Part of the cost goes to payment processing, including credit card fees. It's not very different from parking meters, where people pay for the convenience of using an app instead of carrying a pocket full of quarters.
I am going to copy and paste my response on the USVI Forum. This moorings have nothing to do with the National Park Moorings. There are 200 moorings total. 100 day use 80 of which technically already existed but have not been maintained and 100 overnight spread throughout the USVI.
I am going to reluctantly put my oar in the water on this.
For background I am on the Board of VIPCA. I have also been the chairman of the committee in charge of this mooring project for the last year and a half. The grant funding and basics of this deal were in place when I was elected to the board. And took that position as a volunteer. The board of VIPCA is made up entirely of volunteers from the industry. We all donate our time in hopes of improving our industry. This mooring project is designed to protect the environment and help level the playing field in the Virgin Islands charter and boating industry. It is critical infrastructure that is sorely needed.
Regardless of your preconceived notions about BoatyBall, this is a good deal for the industry and the tourists alike. BoatyBall is taking a very small slice of this revenue. In exchange they will be providing the mechanism for the collection of these fees. The fees are designed to help make this program self sustaining as much as possible. There is no reservation system this is an honor system on a first come first served basis. Any payments on the dive/day moorings are on a donation basis only. VIPCA as part of this grant has agreed to restore and maintain those existing moorings along with the new overnight moorings. VIPCA could not possibly build and maintain, the online systems necessary for this project at five times the cost of BoatyBall's percentage. BoatyBall also has a system of self reporting issues with the moorings that will allow timely repairs and maintenance of the moorings based on real time reporting. The insurance is a requirement of the grant and permits, it is not optional. The insurance was shopped among every carrier possible and the best options were chosen.
In the fifteen years that I have spent working in the charter industry in the US Virgin Islands this is one of the most significant improvements that have been made in support of the industry.
I am an avid critic of boaty ball. If the program runs as currently envisioned I feel it’s a good thing and certainly endorse it. My fear however is that once established the rules will change. Perhaps there are some rules in place to avoid that. I was one of the first to post that boaty ball would lead to rising costs and they would establish a priority program with high fees. They did exactly that with the 500 plus dollar program. Realistically you need a max of 3 boaty balls on a charter. That puts the cost in excess of 200 a ball if you want priority. My last two charters we also had issues with squatters on reserved balls. That’s probably only going to get worse unless they have a manager on site at each mooring field. I don’t see that happening. First come, first served should be the rule for all balls. This does not even touch on the free use of balls for day stops. This has caused me to not make lunch stops at several locations.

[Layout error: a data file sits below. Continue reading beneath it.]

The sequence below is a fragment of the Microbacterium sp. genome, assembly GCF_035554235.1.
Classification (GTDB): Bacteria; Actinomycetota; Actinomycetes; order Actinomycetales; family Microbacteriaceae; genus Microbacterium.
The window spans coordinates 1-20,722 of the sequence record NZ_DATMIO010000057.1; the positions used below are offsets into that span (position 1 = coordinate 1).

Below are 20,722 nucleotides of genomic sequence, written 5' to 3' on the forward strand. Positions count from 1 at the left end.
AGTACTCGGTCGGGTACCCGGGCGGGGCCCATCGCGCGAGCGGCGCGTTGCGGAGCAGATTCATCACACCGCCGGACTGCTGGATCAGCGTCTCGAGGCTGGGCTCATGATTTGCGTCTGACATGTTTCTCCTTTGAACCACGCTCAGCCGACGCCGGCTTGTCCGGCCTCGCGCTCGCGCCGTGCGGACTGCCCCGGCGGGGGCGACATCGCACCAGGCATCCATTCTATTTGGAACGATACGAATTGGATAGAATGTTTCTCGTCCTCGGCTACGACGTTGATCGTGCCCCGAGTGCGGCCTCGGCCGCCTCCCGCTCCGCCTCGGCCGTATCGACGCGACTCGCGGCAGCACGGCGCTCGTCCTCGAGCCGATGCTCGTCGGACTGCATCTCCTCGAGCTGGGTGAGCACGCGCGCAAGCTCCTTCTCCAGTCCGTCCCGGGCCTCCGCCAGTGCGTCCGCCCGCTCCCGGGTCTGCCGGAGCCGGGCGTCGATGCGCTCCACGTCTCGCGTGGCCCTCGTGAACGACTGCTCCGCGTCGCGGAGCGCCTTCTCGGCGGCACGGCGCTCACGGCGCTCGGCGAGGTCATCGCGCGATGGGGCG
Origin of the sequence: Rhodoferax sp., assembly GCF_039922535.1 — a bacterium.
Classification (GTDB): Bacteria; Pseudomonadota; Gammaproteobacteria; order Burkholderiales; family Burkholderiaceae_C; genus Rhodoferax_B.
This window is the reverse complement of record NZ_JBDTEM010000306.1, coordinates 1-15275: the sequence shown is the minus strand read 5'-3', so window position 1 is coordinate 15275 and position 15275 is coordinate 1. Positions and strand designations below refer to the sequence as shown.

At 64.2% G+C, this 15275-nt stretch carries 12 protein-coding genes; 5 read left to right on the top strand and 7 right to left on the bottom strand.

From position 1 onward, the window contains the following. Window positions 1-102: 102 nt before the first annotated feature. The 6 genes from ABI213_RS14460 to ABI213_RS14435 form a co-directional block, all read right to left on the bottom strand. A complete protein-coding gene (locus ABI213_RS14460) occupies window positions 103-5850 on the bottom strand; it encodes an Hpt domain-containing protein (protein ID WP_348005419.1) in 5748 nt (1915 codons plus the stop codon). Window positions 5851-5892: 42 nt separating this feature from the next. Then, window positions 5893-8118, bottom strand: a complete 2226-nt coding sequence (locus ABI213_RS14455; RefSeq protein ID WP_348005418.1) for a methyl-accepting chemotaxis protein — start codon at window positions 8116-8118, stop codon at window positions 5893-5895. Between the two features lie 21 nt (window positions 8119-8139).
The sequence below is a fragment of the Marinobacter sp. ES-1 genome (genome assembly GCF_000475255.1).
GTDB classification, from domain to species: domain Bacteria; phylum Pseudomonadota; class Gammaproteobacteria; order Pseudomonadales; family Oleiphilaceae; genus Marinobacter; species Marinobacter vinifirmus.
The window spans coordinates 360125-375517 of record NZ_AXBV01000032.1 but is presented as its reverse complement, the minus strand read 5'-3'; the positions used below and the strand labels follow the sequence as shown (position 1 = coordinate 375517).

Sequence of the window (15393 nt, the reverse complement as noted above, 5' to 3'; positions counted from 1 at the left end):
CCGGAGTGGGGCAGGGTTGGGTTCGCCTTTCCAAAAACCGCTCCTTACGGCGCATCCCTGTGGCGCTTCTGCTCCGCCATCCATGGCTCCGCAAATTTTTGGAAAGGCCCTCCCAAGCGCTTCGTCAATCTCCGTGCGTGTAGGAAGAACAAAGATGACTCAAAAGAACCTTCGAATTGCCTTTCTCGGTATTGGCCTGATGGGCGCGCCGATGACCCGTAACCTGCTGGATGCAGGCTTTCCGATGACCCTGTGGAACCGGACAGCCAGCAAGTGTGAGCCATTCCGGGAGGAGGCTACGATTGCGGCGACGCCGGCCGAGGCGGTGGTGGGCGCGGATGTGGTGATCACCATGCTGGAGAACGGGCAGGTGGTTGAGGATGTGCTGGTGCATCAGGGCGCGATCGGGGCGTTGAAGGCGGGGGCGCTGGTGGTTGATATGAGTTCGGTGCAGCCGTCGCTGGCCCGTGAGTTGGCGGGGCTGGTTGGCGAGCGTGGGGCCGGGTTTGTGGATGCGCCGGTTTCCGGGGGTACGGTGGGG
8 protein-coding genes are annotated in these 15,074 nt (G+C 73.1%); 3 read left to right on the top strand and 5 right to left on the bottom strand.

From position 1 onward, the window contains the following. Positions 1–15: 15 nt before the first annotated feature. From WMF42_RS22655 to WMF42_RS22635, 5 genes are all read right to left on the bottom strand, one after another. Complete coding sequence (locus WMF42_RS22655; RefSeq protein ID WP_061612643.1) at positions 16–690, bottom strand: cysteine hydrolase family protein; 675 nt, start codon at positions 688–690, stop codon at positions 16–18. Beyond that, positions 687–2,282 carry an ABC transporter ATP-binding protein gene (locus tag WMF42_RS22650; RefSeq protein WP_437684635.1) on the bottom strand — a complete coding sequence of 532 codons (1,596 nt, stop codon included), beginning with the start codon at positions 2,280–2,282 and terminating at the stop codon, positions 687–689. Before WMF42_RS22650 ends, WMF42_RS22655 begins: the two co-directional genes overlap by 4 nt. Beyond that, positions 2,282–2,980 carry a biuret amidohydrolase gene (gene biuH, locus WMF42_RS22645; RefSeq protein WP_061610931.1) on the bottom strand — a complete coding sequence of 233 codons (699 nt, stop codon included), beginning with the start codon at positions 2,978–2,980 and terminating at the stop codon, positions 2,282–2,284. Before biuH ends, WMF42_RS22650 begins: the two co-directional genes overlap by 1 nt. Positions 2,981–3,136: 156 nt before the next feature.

I am not a huge fan of BB, but... I think the rush of BVI boaters to the USVI during COIVD showed that there was a need for expanded mooring coverage in the USVI. If I remember the pressure on the National Park moorings was intense. Moorings outside of the national parks were largely taken by locals.
What to do....what to do ???
Some forward-thinking company might see this as a business opportunity. Looks like Boaty Ball did just that. It will be interesting to see how well the BB BVI business plan works in the USVI.
I will continue to use my anchor whenever/wherever I can, but occasionally, a mooring ball ( FCFS or reserved ) comes in handy. I personally look forward to trying out a couple of new ( non NPS) anchorages in the USVI that I would probably have passed on before mooring balls were an option.
The Boaty Ball business model is completely different in the USVI. They simply handle payment, no reservations. VIPCA has put in new moorings at locations that have been difficult to anchor. The VIPCA moorings are the big story, Boaty Ball is just outsourced payment processing.
S/V Echoes, 2003 Beneteau 423 Coral Bay, St. John USVI - Grenada (summer)
I too am an avid critic of BB and had no preconceived notions when this started. I just have the experience of interacting and watching how the owners have acted at the very beginning along with the issues it has created on the water. I can only speak to the BVI and the reservation system. I do support Captain Jay and his efforts to make this a better place
Re: Boaty ball now in the USVI
#307011 10/08/202301:24 PM10/08/202301:24 PM